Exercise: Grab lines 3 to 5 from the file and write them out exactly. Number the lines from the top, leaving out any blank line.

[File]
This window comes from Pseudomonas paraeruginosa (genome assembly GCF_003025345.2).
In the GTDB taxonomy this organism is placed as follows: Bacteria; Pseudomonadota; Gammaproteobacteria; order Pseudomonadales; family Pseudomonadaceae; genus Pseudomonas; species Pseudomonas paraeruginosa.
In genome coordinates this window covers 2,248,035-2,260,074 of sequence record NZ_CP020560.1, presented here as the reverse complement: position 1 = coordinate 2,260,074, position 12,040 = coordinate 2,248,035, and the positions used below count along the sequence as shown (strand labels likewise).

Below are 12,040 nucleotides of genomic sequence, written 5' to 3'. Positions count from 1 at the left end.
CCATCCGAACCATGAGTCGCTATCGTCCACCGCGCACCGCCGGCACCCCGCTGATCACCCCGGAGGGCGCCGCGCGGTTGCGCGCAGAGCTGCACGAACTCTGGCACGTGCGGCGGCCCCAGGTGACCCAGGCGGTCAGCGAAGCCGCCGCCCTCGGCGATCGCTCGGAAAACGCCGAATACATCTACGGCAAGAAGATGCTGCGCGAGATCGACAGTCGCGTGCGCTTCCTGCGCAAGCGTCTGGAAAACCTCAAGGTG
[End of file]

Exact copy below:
In genome coordinates this window covers 2,248,035-2,260,074 of sequence record NZ_CP020560.1, presented here as the reverse complement: position 1 = coordinate 2,260,074, position 12,040 = coordinate 2,248,035, and the positions used below count along the sequence as shown (strand labels likewise).

Below are 12,040 nucleotides of genomic sequence, written 5' to 3'. Positions count from 1 at the left end.
CCATCCGAACCATGAGTCGCTATCGTCCACCGCGCACCGCCGGCACCCCGCTGATCACCCCGGAGGGCGCCGCGCGGTTGCGCGCAGAGCTGCACGAACTCTGGCACGTGCGGCGGCCCCAGGTGACCCAGGCGGTCAGCGAAGCCGCCGCCCTCGGCGATCGCTCGGAAAACGCCGAATACATCTACGGCAAGAAGATGCTGCGCGAGATCGACAGTCGCGTGCGCTTCCTGCGCAAGCGTCTGGAAAACCTCAAGGTG